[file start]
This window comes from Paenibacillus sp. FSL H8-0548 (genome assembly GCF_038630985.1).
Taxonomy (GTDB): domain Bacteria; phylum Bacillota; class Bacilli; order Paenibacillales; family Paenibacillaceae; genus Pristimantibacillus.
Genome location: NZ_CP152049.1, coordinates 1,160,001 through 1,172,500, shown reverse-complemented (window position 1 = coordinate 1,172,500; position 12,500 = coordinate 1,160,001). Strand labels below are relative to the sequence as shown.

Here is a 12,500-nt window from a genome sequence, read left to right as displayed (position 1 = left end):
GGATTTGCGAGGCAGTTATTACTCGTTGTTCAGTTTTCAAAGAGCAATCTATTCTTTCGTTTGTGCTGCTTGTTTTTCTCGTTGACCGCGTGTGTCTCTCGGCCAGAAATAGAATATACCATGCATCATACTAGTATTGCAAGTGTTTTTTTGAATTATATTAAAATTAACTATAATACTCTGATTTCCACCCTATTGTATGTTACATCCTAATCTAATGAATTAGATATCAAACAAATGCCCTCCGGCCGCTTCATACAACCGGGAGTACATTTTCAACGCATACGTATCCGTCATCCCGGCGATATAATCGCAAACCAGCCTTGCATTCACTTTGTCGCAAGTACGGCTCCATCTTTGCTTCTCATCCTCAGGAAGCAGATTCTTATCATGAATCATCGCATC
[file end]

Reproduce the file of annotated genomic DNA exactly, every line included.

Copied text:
This window comes from Paenibacillus sp. FSL H8-0548 (genome assembly GCF_038630985.1).
Taxonomy (GTDB): domain Bacteria; phylum Bacillota; class Bacilli; order Paenibacillales; family Paenibacillaceae; genus Pristimantibacillus.
Genome location: NZ_CP152049.1, coordinates 1,160,001 through 1,172,500, shown reverse-complemented (window position 1 = coordinate 1,172,500; position 12,500 = coordinate 1,160,001). Strand labels below are relative to the sequence as shown.

Here is a 12,500-nt window from a genome sequence, read left to right as displayed (position 1 = left end):
GGATTTGCGAGGCAGTTATTACTCGTTGTTCAGTTTTCAAAGAGCAATCTATTCTTTCGTTTGTGCTGCTTGTTTTTCTCGTTGACCGCGTGTGTCTCTCGGCCAGAAATAGAATATACCATGCATCATACTAGTATTGCAAGTGTTTTTTTGAATTATATTAAAATTAACTATAATACTCTGATTTCCACCCTATTGTATGTTACATCCTAATCTAATGAATTAGATATCAAACAAATGCCCTCCGGCCGCTTCATACAACCGGGAGTACATTTTCAACGCATACGTATCCGTCATCCCGGCGATATAATCGCAAACCAGCCTTGCATTCACTTTGTCGCAAGTACGGCTCCATCTTTGCTTCTCATCCTCAGGAAGCAGATTCTTATCATGAATCATCGCATC